This announcement continues a decades long trend away from oral hearings in the Court’s function of determining its own appellate docket and brings the Court’s practices closer those in comparable courts in the UK, Canada and the US. In previous years, the Court moved from five-judge benches to three-judge and then the current two-judge benches, and generally stopped giving oral hearings to self-represented applicants. The current announcement indicates that there will now be up to two hearings for all special leave applications, one on the papers and then a possible second oral hearing. It seems that the first non-oral hearing will always involve a decision on whether or not to proceed to an oral hearing and, if there is to be no oral hearing, will also determine whether or not special leave will be granted.
There are a number of aspects of this new process that are not entirely clear from the notice. Continue reading
Friday’s High Court special leave hearings received particular attention in Queensland, with the Court rejecting an application for leave to appeal by Brett Cowan, who was convicted of murdering Sunshine Coast teenager Daniel Morcombe in 2011. The case drew attention because of the tragedy of a 13-year old’s violent death, the publicity given to police suspicions about Cowan at the coronial inquest, the oddity that Cowan was one of two otherwise unrelated child sex offenders who may have been in the vicinity when Morcombe vanished, and the playing out of the dispute about the Chief Justiceship of Tim Carmody during Cowan’s state appeal. Today’s hearing was attended by Morcombe’s parents, who were relieved that the matter was at an end and reportedly critical of the appeal process. However, the national Court’s refusal of leave will disappoint those who hoped it would revisit its earlier support for complex police stings such as the one used to obtain admissions from Cowan, especially given the recent revisiting of such operations by the Supreme Court of Canada, where the method originated.
The High Court nevertheless granted leave to appeal six cases, all of which are especially interesting: Continue reading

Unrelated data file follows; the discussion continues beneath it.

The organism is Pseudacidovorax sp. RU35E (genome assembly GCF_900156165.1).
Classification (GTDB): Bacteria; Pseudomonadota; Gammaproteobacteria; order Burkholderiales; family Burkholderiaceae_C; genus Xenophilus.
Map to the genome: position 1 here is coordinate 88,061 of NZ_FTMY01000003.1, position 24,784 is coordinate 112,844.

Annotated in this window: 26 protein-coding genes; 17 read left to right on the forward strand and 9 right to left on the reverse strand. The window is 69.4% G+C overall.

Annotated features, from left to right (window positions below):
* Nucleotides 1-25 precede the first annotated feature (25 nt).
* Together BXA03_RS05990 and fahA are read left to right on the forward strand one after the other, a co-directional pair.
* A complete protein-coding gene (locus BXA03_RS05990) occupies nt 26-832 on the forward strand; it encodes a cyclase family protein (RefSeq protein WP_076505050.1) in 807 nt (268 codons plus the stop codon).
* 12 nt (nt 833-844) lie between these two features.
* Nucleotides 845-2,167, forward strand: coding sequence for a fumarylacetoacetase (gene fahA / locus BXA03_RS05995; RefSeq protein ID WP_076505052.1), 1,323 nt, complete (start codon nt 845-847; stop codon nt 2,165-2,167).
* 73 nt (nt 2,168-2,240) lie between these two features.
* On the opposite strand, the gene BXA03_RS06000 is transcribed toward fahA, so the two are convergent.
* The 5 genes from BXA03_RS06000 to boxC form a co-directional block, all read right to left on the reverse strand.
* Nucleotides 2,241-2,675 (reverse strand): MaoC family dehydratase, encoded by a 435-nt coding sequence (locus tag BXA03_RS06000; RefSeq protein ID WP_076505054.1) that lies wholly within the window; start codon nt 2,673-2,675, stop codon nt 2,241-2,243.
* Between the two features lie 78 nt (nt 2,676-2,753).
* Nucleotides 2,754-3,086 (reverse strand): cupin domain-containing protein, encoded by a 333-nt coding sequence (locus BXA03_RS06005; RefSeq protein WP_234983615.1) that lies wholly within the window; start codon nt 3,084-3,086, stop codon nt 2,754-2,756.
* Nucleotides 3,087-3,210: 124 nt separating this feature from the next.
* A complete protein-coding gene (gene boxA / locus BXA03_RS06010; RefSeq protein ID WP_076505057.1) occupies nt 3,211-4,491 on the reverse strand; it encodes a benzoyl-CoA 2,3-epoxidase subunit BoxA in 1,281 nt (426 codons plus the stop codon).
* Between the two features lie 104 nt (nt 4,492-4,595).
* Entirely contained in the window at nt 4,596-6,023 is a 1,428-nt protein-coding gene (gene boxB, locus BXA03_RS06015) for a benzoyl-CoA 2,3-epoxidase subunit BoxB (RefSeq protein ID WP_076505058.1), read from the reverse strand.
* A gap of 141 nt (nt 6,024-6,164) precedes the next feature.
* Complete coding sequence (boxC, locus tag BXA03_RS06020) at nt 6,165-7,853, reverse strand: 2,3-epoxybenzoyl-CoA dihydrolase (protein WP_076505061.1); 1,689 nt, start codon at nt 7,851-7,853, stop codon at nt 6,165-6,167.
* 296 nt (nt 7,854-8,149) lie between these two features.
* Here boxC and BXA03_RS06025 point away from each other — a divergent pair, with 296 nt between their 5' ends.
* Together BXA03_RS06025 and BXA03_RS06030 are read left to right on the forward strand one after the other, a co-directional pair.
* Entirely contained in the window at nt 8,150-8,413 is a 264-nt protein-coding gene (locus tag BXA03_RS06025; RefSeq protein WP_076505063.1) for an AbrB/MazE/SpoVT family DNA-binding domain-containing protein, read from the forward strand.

The High Court has allowed an appeal against a decision of the Queensland Court of Appeal on compensation for resumed land in the context of commercial tenancies. In March 1999 the Mekpine entered into a retail shop lease in respect of Lot 6 within a retail shopping centre, which, after an expansion of the area in 2007, led to amalgamation of Lot 6 with Lot 1 and newly named ‘New Amalgamated Lot 1’. In 2008 the Council resumed part of New Amalgamated Lot 1, which had previously been part of Lot 1. Mekpine then brought a claim for Continue reading
The High Court has dismissed an appeal against a decision of the Victorian Court of Appeal on the powers of Victoria’s anti-corruption commission. IBAC sought to hold a public examination of the appellants, who are two police officers accused of assaulting a woman in custody and who face criminal charges in relation to that incident, pursuant to s 115 of the Independent Broad-Based Anti-Corruption Commission Act 2011 (Vic). The VSCA upheld the Continue reading
Today, the High Court unanimously rejected an appeal by two anonymous Victorian police officers who argued that they should not be publicly examined by Victoria’s anti-corruption commission about an alleged assault of a detainee in a Ballarat police station because they had been notified that they may be prosecuted for the assault. The Court held that its recent decisions on a common law rule obscurely named the ‘companion principle’, which prevents executive action that interferes with the accusatorial process unless it is allowed by clear legislative language, does not apply to people who are not yet formally charged with an offence. Six of the Court’s seven judges explained their reasons in the usual short format that characterises the French court. But Gageler J added a more interesting concurrence discussing a statute the majority didn’t mention: Victoria’s Charter of Human Rights and Responsibilities Act 2006. This prompts the question: why wasn’t Victoria’s landmark human rights statute addressed by the balance of Australia’s peak court in a major decision involving the human rights of Victorians under a Victorian law? Continue reading